We use intrasacral screws with polyaxial heads that allow a wide range of angulation formed between the head and screw axes; the ZODIAC® Spinal Fixation System (Alphatec Spine, Inc., Carlsbad, CA, USA) and the EXPEDIUM™ Dual Innie System (DePuy Synthes Spine, Inc., Raynham, MA, USA) or the CD HORIZON® SOLERA™ Spinal system (Medtronic, Inc. TN, USA). Screws are less than 7 mm in diameter because there is insufficient space in the lateral sacral mass in approximately 8% of patients to accommodate a 7-mm rod.
Representative case presentation
The connection of an intrasacral rod to pedicle screws is one of the techniques for lumbosacral fixation reported by Jackson and McManus. Theoretically, the ilium and sacroiliac ligaments provide a buttress effect to the rods against a flexural load. One of the difficulties of this procedure is in contouring the rod to fit the lateral sacral mass and spinal curvature. In addition, the procedure to assemble the rod to S1 and pedicle screws cephalad to it is technically demanding. Here we introduced an intrasacral screw as an alternative for a part of the rod. The use of this alternative technique with screws with polyaxial heads enables easier assembly of the rod and screws compared with previous techniques. This intrasacral screw technique is indicated for patients with kyphoscoliosis at the lumbosacral level.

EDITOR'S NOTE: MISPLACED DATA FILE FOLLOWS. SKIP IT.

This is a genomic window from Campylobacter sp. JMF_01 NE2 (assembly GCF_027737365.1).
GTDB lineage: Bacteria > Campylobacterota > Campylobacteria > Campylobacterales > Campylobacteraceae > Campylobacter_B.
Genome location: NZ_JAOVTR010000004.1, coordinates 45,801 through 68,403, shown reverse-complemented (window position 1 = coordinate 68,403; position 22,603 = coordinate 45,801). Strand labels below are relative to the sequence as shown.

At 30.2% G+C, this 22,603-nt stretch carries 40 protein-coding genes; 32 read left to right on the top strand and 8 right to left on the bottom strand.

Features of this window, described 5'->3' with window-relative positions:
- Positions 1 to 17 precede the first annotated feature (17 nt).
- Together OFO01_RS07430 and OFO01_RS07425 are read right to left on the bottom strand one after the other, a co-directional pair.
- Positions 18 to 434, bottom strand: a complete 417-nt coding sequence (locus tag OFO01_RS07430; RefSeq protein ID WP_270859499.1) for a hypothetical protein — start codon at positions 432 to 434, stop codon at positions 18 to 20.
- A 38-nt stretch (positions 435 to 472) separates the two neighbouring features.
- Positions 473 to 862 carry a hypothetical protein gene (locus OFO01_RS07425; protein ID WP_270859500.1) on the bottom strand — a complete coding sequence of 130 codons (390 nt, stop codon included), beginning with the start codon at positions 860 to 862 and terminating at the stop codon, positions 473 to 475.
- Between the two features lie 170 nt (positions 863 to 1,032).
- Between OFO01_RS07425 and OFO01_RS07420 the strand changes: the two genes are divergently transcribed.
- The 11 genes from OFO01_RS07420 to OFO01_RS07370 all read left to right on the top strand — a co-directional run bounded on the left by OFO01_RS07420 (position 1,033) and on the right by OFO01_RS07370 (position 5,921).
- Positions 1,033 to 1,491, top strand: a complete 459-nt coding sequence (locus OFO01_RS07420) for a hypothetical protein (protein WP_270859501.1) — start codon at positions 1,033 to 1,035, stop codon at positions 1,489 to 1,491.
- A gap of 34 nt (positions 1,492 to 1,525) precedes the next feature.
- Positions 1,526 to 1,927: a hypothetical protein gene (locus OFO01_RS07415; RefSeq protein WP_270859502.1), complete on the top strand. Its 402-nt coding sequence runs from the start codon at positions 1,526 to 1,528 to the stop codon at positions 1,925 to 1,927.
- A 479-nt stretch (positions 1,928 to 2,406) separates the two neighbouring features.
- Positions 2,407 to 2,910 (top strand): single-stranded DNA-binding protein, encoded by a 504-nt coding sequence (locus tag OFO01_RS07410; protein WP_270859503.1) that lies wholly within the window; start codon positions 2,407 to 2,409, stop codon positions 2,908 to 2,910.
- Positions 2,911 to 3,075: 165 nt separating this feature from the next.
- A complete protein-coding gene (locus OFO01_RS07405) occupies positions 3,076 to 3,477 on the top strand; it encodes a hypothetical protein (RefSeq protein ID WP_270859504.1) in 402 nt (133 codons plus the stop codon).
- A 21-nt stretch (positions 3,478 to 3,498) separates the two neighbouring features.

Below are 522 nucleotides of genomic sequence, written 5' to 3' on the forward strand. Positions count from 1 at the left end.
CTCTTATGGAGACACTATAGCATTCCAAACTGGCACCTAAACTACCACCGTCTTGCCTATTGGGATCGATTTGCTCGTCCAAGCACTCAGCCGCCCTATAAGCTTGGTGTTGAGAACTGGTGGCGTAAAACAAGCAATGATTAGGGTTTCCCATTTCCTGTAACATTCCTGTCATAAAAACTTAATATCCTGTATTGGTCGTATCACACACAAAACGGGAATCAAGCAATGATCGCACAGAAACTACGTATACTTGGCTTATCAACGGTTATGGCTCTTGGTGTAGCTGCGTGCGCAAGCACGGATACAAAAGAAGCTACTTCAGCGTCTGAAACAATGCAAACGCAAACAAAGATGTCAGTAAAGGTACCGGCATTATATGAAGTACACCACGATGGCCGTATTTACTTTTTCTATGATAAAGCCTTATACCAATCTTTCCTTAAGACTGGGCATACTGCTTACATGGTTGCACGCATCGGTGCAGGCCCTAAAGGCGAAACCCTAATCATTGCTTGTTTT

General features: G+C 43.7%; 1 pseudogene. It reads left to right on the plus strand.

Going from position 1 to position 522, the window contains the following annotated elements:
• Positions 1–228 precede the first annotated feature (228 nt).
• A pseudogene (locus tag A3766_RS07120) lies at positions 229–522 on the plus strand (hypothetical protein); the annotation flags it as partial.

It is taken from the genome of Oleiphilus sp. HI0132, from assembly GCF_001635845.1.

Modification of rod insertion to the intrasacral screw has another advantage. The construct with an intrasacral screw is more stable than that with an intrasacral rod against pull- and/or back-out forces because the screw threads interdigitate with the subchondral bone under iliac buttress coverage with the dorsal and ventral cortex of the sacrum. Kuklo et al. reported a similar modification of the Galveston iliac rod to the screw and Schwend et al. performed a mechanical test in a cadaver model and demonstrated that iliac screws were more than three times stronger than iliac rods.
Posterior spinal fusion at the lumbosacral junction remains challenging because of the complex anatomy and poor bone quality of the sacrum. Several techniques have been reported to achieve distal foundation of the instrumentation[11, 12]. Sacroiliac screws from the S2 alar crossing the sacroiliac joint to the ilium are considered to form a stronger foundation than the presented technique. However, the impact of sacroiliac screws on the sacroiliac joint remains uncertain in long-term follow-ups.
Limitations of this study include the small number of cases, short follow-up periods, and lack of biomechanical data. Furthermore, intrasacral screws may not provide a sufficient foundation for some patients who require a more extensive force to correct curvature. The combination of distal foundation techniques of instrumentation, use of an orthosis, and temporary limited postoperative activities can help to achieve successful fusion.
The placement of an intrasacral rod by the Jackson and McManus technique can be modified to accommodate an intrasacral screw with a polyaxial head connected to the rod. This modification may contribute to stronger distal foundation and easy assembly of the instrumentation for posterior spinal fusion at the lumbosacral junction.